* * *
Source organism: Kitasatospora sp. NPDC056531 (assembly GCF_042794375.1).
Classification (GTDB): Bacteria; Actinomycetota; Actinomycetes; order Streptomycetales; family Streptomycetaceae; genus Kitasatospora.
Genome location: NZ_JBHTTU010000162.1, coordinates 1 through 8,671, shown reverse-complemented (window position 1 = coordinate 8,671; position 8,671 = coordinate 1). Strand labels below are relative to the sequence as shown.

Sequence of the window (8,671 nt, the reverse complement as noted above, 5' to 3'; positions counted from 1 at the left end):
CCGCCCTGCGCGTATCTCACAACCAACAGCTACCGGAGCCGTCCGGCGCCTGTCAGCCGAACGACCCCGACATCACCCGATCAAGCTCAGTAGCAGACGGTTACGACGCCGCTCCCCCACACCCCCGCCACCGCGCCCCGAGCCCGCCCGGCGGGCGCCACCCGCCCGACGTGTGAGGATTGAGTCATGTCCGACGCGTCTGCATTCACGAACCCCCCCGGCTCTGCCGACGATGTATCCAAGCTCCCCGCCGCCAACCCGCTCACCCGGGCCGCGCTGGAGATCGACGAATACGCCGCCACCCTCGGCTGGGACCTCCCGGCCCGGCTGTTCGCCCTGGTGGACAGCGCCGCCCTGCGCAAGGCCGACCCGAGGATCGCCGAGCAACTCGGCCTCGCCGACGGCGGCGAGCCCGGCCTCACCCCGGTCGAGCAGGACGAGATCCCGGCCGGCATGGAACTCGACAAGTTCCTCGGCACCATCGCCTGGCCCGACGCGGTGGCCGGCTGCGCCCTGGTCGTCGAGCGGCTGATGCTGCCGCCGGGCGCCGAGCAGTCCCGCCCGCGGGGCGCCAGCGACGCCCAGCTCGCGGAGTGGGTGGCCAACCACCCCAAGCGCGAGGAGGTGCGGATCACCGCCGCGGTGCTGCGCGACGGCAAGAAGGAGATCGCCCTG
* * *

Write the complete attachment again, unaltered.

Source organism: Kitasatospora sp. NPDC056531 (assembly GCF_042794375.1).
Classification (GTDB): Bacteria; Actinomycetota; Actinomycetes; order Streptomycetales; family Streptomycetaceae; genus Kitasatospora.
Genome location: NZ_JBHTTU010000162.1, coordinates 1 through 8,671, shown reverse-complemented (window position 1 = coordinate 8,671; position 8,671 = coordinate 1). Strand labels below are relative to the sequence as shown.

Sequence of the window (8,671 nt, the reverse complement as noted above, 5' to 3'; positions counted from 1 at the left end):
CCGCCCTGCGCGTATCTCACAACCAACAGCTACCGGAGCCGTCCGGCGCCTGTCAGCCGAACGACCCCGACATCACCCGATCAAGCTCAGTAGCAGACGGTTACGACGCCGCTCCCCCACACCCCCGCCACCGCGCCCCGAGCCCGCCCGGCGGGCGCCACCCGCCCGACGTGTGAGGATTGAGTCATGTCCGACGCGTCTGCATTCACGAACCCCCCCGGCTCTGCCGACGATGTATCCAAGCTCCCCGCCGCCAACCCGCTCACCCGGGCCGCGCTGGAGATCGACGAATACGCCGCCACCCTCGGCTGGGACCTCCCGGCCCGGCTGTTCGCCCTGGTGGACAGCGCCGCCCTGCGCAAGGCCGACCCGAGGATCGCCGAGCAACTCGGCCTCGCCGACGGCGGCGAGCCCGGCCTCACCCCGGTCGAGCAGGACGAGATCCCGGCCGGCATGGAACTCGACAAGTTCCTCGGCACCATCGCCTGGCCCGACGCGGTGGCCGGCTGCGCCCTGGTCGTCGAGCGGCTGATGCTGCCGCCGGGCGCCGAGCAGTCCCGCCCGCGGGGCGCCAGCGACGCCCAGCTCGCGGAGTGGGTGGCCAACCACCCCAAGCGCGAGGAGGTGCGGATCACCGCCGCGGTGCTGCGCGACGGCAAGAAGGAGATCGCCCTG